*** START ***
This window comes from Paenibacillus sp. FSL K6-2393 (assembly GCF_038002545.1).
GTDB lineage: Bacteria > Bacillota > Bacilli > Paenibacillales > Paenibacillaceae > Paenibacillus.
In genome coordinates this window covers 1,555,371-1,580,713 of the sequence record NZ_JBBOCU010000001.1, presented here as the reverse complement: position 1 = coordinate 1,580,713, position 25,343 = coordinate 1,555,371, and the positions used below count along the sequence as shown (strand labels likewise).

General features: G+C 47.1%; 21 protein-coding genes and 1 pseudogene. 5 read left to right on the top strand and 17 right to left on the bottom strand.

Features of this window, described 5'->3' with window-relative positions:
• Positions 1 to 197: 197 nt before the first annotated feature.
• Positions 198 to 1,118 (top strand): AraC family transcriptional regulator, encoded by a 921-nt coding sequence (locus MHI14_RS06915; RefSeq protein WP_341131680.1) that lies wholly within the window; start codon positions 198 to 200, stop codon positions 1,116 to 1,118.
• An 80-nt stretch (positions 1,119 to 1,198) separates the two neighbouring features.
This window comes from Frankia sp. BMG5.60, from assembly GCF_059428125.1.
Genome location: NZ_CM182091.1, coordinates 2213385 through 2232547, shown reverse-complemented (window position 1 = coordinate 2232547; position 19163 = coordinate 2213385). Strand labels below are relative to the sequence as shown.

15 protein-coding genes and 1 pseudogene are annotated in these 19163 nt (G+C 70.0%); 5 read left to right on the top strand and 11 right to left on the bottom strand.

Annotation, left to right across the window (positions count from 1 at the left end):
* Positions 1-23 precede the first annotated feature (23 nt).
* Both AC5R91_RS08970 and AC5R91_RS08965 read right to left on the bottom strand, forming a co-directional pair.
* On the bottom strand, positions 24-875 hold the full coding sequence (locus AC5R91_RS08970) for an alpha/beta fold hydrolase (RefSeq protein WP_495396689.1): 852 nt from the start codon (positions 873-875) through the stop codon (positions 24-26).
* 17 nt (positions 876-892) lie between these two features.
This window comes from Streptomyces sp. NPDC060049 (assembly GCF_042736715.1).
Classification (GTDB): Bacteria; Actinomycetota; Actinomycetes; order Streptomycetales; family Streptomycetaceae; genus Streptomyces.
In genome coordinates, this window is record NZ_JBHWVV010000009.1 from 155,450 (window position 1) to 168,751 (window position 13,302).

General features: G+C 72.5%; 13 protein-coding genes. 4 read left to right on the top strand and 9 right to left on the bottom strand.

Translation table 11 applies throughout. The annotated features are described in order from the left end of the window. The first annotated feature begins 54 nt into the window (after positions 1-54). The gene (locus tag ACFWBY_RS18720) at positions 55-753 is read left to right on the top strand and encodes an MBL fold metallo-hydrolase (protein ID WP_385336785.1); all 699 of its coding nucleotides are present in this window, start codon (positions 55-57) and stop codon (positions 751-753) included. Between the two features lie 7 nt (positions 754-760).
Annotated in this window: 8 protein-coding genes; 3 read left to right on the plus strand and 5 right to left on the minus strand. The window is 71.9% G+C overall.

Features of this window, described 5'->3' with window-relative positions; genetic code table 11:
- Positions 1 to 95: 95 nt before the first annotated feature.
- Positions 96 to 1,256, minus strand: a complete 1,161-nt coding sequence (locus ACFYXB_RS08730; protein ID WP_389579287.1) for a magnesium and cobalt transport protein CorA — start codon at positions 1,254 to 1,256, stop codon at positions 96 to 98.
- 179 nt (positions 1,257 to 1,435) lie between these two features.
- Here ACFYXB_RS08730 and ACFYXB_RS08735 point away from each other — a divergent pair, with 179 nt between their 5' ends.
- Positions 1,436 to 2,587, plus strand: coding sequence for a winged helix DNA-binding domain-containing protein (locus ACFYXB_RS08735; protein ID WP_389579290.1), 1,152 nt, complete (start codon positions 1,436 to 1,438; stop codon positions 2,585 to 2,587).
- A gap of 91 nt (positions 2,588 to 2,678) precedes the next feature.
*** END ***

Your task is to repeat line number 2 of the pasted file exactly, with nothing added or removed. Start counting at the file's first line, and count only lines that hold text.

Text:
GTDB lineage: Bacteria > Bacillota > Bacilli > Paenibacillales > Paenibacillaceae > Paenibacillus.